Typically I connect to my router by its IP address of
192.168.1.1. However, I am also able to connect to it at the URL
router.asus.com. My computer does not have a connection to the Internet. How does this work?
Your router has its own DNS server. When you do use it online, it'll forward to your ISP's DNS, but it's also added its own entry at
As you're likely using DHCP, it'll automatically assign your machines to use its own DNS. You could test this by changing to a manually assigned DNS server (220.127.116.11 for example), flush your DNS and then try the same URL.
Note that visiting
Looks like it uses the following JQuery to try and grab a specific JSON file from a Machine Name on the network:
You can see the names it tries to access in the screenshot. Literally just loops through and if it gets a hit it'll redirect to what it found.
I don't personally own an Asus router, and Jonno's answer is very good, but there's another possible way for routers to accomplish this (even if it's not used by your particular one).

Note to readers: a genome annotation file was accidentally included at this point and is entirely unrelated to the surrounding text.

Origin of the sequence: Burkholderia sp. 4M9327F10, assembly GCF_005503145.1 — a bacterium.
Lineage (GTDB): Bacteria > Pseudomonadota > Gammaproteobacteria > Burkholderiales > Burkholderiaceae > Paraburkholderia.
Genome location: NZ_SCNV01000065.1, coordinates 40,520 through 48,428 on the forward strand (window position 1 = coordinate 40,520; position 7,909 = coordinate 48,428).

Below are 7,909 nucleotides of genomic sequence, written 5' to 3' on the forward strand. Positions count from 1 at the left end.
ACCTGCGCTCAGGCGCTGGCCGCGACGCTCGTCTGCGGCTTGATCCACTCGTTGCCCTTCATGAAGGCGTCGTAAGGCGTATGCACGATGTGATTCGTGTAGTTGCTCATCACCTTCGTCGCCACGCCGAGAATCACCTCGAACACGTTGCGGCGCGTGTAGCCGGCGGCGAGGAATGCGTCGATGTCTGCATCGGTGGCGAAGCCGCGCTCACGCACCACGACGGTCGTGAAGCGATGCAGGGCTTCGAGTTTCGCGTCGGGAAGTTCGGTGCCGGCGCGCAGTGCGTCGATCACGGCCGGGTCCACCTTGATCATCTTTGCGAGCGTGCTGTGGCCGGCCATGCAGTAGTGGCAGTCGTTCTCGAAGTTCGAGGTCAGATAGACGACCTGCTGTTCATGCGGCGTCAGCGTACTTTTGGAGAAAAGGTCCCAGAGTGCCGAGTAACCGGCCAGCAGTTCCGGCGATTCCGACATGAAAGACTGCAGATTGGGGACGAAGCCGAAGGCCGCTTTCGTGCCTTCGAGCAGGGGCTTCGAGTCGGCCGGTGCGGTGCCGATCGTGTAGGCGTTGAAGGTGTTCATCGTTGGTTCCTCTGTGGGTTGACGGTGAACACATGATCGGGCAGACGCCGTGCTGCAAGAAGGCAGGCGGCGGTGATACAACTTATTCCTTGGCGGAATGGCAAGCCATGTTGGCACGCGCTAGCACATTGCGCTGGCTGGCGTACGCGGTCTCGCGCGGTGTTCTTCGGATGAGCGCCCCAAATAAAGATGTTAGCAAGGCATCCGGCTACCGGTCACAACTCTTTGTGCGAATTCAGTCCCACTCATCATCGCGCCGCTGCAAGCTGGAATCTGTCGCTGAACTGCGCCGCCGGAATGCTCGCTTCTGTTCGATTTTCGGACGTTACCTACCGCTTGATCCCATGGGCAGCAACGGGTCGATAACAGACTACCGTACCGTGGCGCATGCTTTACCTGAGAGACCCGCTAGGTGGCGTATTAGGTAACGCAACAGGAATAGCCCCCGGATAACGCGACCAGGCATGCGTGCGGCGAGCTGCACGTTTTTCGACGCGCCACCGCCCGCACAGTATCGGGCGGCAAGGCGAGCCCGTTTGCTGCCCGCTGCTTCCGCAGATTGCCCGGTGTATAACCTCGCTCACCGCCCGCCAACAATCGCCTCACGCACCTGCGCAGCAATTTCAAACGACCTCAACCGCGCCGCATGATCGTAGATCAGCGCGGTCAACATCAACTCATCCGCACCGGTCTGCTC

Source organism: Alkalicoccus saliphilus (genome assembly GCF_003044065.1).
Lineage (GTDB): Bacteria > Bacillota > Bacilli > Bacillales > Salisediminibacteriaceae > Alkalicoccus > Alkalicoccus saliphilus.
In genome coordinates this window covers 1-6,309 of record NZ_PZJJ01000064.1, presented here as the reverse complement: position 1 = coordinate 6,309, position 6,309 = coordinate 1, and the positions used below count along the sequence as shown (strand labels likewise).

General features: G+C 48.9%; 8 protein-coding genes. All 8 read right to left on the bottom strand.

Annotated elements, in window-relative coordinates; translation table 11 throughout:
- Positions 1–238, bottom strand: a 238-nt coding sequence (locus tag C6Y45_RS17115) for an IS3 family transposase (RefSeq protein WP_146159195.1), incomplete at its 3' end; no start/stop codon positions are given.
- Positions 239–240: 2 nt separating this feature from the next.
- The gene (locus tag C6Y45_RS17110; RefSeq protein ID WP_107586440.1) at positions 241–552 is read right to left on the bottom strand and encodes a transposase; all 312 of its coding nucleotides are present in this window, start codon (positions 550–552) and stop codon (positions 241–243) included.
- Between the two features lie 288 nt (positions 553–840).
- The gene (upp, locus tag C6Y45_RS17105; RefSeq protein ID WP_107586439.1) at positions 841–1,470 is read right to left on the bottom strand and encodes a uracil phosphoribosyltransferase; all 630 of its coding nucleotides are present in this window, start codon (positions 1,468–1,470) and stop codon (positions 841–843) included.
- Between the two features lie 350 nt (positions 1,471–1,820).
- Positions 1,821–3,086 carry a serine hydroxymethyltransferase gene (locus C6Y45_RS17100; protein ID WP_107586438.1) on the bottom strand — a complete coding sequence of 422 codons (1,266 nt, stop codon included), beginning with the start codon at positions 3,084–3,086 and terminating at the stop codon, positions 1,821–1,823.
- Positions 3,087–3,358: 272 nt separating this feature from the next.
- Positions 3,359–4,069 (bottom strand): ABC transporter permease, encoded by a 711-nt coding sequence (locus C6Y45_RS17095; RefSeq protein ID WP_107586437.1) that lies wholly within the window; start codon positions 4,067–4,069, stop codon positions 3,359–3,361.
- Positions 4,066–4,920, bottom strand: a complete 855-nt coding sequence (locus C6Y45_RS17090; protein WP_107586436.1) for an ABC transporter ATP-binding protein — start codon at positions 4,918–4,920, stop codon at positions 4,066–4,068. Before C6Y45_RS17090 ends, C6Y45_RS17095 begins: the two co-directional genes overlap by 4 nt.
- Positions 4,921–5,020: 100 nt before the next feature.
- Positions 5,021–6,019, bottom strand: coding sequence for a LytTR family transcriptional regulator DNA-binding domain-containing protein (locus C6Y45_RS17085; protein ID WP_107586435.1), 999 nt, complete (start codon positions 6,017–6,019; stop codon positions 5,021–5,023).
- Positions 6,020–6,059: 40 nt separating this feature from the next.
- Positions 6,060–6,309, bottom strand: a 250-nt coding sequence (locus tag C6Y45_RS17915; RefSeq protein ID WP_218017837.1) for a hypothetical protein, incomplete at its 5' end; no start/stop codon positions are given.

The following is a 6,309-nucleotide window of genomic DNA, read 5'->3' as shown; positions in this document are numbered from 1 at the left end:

Since that page isn't served over HTTPS, it's entirely possible for the router to simply intercept the HTTP request and answer it without talking it any external server. Asus routers have been known to redirect pages under some circumstances. Note that if the redirection occurs even without an Internet connection (i.e. with no external DNS), it must be caused by your router's DNS; there's no reason both couldn't be going on, though.
My Netgear home router, for instance, can block domains and keywords (serving a "blocked by Netgear firewall" page) even if I'm not using its DNS. I made sure that it's not intercepting the DNS requests; the name gets resolved correctly, but going to the page in a web browser results in the "blocked" page.
You can test this theory by setting your DNS servers to, say, Google's (
Just wanted to add to Jonnos answer that
is how my (and most likely) your router do this. Your router is probably running asuswrt with dnsmasq. You can have shell access (at least via telnet) and look for yourself.